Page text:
The formation of stars close to black holes at the centre of galaxies is often considered implausible. It is assumed that the strong gravitational field of a massive black hole disrupts the parent molecular cloud and prevents star formation. Surprisingly, young stars have been observed across the entire nuclear star cluster including the region close (< 0.5 pc) to the Milky Way's central black hole, Sgr A*.

In this work we focus particularly on small groups of young stars such as IRS 13N, 0.1 pc away from Sgr A*, which is suggested to contain about five embedded massive young stellar objects. We perform hydrodynamical simulations to follow the evolution of molecular clumps orbiting about a 4 million solar mass black hole, to constrain the formation and the physical conditions of such groups.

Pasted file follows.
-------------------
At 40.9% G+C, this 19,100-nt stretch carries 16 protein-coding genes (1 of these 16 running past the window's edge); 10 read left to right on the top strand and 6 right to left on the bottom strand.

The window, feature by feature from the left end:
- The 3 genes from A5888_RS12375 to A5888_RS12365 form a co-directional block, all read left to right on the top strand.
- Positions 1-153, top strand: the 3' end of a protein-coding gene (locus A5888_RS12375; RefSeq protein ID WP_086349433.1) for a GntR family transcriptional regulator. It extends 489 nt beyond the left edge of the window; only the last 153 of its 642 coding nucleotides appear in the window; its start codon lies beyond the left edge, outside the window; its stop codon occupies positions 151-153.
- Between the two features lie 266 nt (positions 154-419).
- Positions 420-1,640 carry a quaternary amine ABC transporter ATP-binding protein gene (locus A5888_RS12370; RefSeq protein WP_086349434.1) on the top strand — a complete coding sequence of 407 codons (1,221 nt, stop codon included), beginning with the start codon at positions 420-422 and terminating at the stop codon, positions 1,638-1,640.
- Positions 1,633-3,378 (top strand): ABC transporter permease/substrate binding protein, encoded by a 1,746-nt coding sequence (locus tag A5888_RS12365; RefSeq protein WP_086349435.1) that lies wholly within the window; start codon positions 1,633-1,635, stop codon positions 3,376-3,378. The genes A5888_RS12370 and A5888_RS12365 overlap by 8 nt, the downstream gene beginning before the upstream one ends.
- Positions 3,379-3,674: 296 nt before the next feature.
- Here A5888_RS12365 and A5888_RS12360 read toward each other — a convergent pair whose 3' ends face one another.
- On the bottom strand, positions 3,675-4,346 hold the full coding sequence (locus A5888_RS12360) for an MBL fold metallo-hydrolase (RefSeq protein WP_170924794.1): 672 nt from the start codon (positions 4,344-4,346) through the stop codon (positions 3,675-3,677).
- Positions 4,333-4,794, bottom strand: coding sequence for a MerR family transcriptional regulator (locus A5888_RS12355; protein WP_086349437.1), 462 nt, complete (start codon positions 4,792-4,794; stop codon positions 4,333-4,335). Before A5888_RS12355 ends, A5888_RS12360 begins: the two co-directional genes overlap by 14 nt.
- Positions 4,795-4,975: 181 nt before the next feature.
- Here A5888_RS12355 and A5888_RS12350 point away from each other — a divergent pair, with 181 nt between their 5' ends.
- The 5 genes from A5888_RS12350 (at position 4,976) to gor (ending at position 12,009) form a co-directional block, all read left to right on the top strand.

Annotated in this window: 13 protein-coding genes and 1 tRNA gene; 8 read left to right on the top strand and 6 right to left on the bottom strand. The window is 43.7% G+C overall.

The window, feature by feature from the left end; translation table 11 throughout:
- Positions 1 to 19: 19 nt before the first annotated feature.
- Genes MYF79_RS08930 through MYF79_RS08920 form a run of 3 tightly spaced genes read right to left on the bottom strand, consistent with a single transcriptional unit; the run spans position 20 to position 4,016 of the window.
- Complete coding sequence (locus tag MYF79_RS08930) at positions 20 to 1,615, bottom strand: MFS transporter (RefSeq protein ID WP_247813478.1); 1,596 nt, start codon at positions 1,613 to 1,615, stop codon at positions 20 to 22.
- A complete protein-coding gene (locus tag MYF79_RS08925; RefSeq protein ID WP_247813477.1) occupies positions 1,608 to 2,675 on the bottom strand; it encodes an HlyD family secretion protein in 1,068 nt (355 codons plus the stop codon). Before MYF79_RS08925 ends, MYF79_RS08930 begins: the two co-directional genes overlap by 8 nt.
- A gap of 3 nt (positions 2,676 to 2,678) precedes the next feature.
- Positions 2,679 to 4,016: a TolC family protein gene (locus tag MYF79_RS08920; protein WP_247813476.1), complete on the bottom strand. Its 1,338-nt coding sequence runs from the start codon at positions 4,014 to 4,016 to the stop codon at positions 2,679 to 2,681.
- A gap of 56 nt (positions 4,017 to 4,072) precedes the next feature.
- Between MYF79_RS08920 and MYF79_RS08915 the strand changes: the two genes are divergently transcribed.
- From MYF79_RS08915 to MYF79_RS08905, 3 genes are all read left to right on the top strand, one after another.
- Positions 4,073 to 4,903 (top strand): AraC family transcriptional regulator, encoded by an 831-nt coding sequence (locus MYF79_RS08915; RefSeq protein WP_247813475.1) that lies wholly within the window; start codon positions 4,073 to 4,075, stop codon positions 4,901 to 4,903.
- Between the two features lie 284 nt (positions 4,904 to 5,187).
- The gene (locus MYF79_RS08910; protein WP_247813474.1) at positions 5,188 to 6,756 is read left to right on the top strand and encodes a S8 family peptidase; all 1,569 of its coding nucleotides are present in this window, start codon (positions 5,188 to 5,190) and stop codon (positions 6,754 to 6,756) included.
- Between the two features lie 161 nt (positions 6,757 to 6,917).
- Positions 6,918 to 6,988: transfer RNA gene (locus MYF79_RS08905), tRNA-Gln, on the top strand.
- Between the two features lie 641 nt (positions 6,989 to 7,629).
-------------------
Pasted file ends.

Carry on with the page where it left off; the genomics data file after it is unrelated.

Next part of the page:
In our simulations of clumps evolving on a highly eccentric orbit, the strong compression due to the black hole along the orbital radius vector of the clump causes the gas densities to increase to values required for star formation. This suggests that the tidal compression from the black hole could not only facilitate but also support star formation.

Additionally, we speculate that the infrared excess source G2/DSO approaching Sgr A* on a highly eccentric orbit could be associated with a dust enshrouded star that may have been formed recently through the mechanism supported by our models.